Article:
Thursday, May 31, 2007

Go Canes!

The University of Miami Hurricanes football team is a member of the Atlantic Coast Conference and one of the preeminent programs in all of college football. For those of you who may not know, college football is HUGE busine$$ in the US. The University of Miami has won five national championships (1983, 1987, 1989, 1991 and 2001) since 1983, making it the 2nd most winning college football program of the past quarter century. As you can see, we have not done very well since 2001, but that is a long story. It is then small wonder that everyone in town loves the Canes. To express that love, the university bus shuttles are appropriately named "Hurry Canes." They are used locally to shuttle students to and from immediate neighborhood to the main campus in Coral Gables.

On the fleet of these shuttle buses in this photo, you can see the fierce looking creature in a fighting mood, which is the proud Miami Hurricanes football team's mascot: the great Ibis of Florida. If you look closely, Sebastian (Yup! That's his name) is spelling out the letters C A N E S. Its arch enemy is the Florida Gators, the University of Florida football team. Our Ibis Sebastian eats gator meat for breakfast, lunch and dinner! Go Canes!

Go Canes!

Wednesday, May 30, 2007

Breaking Ground

As it is usually the case, team workers have one guy working and several others just "supervising." Here is a heavy machine digging into the hard concrete ground at a new construction site. Heavy equipment like these demand a lot of skill to operate. The orange and white stripes construction cone looks just like the icon on my computer identifying my beloved VLC program that plays all the movies on my laptop.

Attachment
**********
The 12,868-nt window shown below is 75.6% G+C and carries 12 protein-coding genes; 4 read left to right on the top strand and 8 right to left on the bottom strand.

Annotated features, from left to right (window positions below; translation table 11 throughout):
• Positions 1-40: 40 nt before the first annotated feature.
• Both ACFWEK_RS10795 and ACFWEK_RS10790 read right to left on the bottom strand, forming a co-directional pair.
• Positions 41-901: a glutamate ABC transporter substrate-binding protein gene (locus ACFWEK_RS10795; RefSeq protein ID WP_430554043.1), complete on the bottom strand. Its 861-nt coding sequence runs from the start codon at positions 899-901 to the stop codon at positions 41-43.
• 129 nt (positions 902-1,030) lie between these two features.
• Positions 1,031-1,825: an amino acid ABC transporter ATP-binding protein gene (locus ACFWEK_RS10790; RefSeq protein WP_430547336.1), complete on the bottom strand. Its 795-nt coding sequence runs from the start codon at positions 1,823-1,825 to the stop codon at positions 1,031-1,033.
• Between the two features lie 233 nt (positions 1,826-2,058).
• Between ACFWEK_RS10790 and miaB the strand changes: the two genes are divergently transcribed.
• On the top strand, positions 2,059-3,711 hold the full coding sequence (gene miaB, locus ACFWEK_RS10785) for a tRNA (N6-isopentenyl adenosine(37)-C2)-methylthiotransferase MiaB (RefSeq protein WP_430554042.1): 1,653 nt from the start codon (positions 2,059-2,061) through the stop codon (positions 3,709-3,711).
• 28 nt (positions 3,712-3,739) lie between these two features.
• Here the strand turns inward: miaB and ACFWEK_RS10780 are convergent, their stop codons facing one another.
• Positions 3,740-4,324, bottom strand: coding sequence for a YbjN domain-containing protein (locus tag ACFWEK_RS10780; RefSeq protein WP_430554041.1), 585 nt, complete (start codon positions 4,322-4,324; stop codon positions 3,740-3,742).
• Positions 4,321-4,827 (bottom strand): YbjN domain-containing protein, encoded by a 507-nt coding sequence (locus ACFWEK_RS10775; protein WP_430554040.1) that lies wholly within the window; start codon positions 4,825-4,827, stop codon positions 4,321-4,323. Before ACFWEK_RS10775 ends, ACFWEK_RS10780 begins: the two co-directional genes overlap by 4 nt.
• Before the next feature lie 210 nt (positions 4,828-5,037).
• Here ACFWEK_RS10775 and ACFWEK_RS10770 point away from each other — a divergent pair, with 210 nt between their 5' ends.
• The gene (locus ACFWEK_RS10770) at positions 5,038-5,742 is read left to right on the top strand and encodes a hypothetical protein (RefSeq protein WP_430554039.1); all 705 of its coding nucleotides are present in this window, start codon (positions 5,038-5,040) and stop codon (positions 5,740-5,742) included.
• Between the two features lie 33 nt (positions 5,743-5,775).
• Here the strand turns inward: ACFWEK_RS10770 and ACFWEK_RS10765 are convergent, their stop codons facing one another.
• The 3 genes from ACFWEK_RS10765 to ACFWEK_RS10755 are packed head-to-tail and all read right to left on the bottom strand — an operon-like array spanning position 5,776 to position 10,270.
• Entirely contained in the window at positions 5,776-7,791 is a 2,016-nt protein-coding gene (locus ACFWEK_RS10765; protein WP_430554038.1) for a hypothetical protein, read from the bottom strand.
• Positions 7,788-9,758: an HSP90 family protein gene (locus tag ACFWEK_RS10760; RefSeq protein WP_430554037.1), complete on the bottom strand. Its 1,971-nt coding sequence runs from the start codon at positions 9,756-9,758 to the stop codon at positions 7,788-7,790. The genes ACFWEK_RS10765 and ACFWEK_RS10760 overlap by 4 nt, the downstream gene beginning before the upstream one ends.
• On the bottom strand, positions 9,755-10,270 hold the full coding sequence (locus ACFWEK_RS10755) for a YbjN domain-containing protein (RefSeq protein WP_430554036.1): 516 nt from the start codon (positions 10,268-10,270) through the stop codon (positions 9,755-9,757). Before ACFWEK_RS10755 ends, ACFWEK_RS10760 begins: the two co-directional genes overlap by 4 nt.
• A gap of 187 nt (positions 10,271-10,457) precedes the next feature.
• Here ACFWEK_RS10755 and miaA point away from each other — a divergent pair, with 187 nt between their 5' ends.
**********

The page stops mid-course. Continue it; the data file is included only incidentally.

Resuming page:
Construction Workers

Tuesday, May 29, 2007

Scarlet blooms

Under the royal poinciana tree, on a lazy Tuesday afternoon.

Scarlet blooms

Monday, May 28, 2007

Doctors Hospital

Right next to the University of Miami is Doctors Hospital. It is a 281-bed acute care facility that has provided high-quality medical care since 1949. Doctors Hospital is recognized for its services in orthopedics, neurosurgery, sports medicine, general surgery, minimally invasive laparoscopic surgery and women's health. Its nationally recognized Sports Medicine program serves professional sport teams such as the Florida Marlins (baseball,) and the Miami Heat (basketball,) as well as collegiate teams from the University of Miami and Florida International University. The Miami neuroscience team at Doctors Hospital developed the first Gamma Knife program in the state of Florida. Since 1993, it has been a leader in neurological patient care serving patients from the United States and abroad. This is its emergency entrance, across from the School of Communications of UM.

Doctors Hospital

Sunday, May 27, 2007

Birthday Wish

This is not a photo of Miami, but a Birthday card that I made for
Shane Bernier. Shane is 7 year old and very sick. Read his web site and please help me help Shane get on the Guiness Book of Records by sending him your Birthday card to:

Shane Bernier
PO Box 484
Lancaster, Ontario
K0C 1N0

Shane's BD is May 30th.

Shane Bernier

Saturday, May 26, 2007

Purple Beauty